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9 practical steps to develop high-performing teams

By Andy McLean MIML

Have you heard the one about the trembling man who is about to undergo surgery? “Doctor, I’m nervous. This is my first time having an operation,” says the patient. “Don’t worry,” soothes the doctor, “It’s my first time in surgery, too.”

In 2021, managers everywhere might consider the surgeon and feel a flicker of recognition. Few leaders have experienced a pandemic before and yet they are still expected to steer their people (and organisations) towards successful outcomes.

At times like this, it can feel lonely at the top. And that’s why smart managers turn to people like Shannon Cooper AFIML, who has been training, coaching and advising leaders for more than a decade. A regular facilitator for the likes of IML ANZ and Swinburne University, Cooper specialises in helping managers create high-performing teams during good times or bad.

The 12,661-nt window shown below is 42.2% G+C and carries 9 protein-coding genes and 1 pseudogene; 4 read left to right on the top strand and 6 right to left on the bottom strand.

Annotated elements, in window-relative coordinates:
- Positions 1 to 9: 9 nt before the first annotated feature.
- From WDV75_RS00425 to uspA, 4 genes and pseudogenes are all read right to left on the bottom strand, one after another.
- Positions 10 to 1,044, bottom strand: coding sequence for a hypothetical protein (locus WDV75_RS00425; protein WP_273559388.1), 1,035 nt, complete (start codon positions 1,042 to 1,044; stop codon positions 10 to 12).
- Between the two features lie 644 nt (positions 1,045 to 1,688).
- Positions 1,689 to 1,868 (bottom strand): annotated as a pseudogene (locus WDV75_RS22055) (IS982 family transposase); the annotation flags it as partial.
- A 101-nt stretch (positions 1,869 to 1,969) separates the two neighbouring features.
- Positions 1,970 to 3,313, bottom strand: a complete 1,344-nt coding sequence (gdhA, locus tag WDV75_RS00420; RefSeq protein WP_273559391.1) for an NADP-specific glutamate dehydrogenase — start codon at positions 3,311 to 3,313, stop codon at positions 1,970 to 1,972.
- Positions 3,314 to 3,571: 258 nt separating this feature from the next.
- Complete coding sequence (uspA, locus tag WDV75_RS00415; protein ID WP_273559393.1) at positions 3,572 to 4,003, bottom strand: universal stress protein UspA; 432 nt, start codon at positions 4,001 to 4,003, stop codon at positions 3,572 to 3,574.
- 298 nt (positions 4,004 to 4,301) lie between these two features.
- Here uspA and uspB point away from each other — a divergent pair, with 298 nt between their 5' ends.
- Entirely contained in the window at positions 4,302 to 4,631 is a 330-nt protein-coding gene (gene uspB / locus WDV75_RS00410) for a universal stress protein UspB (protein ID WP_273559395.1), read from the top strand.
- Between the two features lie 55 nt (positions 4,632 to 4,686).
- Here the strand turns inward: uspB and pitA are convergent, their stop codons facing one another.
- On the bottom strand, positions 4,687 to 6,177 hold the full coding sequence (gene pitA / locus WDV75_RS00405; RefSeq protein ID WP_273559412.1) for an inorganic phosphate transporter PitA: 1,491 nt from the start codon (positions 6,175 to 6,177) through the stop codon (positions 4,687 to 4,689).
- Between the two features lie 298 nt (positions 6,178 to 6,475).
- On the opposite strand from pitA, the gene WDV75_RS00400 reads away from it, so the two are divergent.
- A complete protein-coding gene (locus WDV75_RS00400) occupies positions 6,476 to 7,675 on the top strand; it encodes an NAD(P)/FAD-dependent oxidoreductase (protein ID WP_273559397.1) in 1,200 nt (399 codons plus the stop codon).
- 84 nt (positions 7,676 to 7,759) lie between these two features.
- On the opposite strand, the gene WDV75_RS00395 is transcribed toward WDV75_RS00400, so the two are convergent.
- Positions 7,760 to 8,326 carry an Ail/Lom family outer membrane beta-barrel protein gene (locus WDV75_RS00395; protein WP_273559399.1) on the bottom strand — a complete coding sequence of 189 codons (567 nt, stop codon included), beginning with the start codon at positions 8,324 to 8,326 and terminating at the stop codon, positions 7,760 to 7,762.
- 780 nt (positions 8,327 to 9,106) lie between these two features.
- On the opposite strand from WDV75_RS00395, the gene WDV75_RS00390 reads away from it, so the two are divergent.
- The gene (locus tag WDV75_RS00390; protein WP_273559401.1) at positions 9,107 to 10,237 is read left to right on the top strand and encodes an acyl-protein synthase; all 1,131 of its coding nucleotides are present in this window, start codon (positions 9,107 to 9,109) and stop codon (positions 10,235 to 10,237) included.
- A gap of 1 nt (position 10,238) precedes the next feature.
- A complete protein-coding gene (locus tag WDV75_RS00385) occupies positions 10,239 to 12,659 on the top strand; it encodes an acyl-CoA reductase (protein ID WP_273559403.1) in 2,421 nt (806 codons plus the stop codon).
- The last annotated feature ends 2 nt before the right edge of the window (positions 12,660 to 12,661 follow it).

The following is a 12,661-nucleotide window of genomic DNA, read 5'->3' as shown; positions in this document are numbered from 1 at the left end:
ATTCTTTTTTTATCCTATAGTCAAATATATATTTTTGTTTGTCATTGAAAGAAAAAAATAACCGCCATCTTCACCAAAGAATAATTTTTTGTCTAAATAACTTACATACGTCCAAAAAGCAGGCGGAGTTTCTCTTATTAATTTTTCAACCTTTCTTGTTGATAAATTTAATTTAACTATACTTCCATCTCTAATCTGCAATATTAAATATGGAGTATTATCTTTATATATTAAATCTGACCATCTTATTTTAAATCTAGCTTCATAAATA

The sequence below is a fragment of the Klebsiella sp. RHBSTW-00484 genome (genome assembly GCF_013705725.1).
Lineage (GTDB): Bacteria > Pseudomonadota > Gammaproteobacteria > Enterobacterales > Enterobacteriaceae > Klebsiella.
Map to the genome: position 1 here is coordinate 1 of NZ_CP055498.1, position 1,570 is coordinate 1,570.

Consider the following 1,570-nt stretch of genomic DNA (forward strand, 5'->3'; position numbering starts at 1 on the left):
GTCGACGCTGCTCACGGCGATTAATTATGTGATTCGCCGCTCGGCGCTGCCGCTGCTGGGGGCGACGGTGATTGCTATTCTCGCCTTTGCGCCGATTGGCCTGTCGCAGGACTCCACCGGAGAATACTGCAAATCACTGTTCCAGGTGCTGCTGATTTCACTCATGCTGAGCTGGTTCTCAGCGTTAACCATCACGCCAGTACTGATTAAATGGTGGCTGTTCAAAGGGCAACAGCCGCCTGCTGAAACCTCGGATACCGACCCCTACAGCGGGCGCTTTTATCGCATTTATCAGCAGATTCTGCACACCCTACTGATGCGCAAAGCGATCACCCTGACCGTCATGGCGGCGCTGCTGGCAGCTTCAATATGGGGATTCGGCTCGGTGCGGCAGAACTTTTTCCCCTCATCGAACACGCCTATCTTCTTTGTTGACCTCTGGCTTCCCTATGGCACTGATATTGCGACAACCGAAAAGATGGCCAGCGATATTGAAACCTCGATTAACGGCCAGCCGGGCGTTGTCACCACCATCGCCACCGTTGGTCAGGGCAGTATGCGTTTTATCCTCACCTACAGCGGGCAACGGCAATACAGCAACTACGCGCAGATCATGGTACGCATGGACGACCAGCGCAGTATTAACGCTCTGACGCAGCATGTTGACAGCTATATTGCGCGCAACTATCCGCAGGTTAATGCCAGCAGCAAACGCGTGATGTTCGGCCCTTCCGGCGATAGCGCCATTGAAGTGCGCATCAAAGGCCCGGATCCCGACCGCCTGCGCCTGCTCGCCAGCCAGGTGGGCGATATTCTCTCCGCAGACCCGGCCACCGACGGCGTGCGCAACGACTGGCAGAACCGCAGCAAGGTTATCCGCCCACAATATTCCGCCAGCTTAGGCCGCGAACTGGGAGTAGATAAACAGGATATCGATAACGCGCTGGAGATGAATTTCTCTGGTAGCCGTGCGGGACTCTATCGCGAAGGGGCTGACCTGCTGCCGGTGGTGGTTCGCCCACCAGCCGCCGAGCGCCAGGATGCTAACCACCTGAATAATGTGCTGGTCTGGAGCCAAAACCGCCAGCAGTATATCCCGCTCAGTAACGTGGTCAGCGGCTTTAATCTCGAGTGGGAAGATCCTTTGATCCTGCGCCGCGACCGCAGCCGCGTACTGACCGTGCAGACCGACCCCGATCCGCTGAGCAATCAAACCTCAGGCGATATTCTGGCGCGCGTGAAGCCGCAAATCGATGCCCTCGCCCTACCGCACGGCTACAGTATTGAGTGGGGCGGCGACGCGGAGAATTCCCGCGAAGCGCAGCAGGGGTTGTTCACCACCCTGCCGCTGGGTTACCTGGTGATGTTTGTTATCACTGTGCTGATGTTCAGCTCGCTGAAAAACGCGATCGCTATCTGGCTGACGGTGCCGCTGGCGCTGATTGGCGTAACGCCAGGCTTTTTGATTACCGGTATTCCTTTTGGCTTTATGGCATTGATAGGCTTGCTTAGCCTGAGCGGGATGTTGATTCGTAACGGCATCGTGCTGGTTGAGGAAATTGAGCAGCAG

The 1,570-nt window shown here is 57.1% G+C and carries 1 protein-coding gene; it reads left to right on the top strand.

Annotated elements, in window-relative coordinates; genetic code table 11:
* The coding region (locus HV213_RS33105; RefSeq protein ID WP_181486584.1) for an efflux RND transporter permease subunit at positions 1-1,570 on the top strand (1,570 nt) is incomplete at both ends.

“Right now, organisations are grappling with incredible economic, social and technology upheaval – and people are looking to their leaders for reassurance and direction,” says Cooper. To rise to this challenge and develop high-performing teams, Cooper suggests nine practical steps that managers can take.

1. Keep your radar up

During a pandemic, a lot can happen in a short space of time. While management attention will (rightly) be devoted to unfolding events, it’s important leaders also notice what they’re learning about their organisation, their people and themselves.

“Leaders who observe what’s happening, reflect upon it, and record it, will give themselves a strong foundation to build upon,” says Cooper. “During booms or busts, history tells us that the leaders who thrive are those who notice what’s happening around them, question the status quo, and focus on the things that they can influence despite all the uncertainty.”

2. Take a clear-eyed look at your team

Managers need to understand what a high-performing team consists of, and must form a realistic view of how close or far their team is from this, as Cooper explains: “Ultimately, every high-performing team is built upon trust, so to begin with you need to know what the current level of trust is. To do that, we look for three qualities: confidence, competence and honesty.”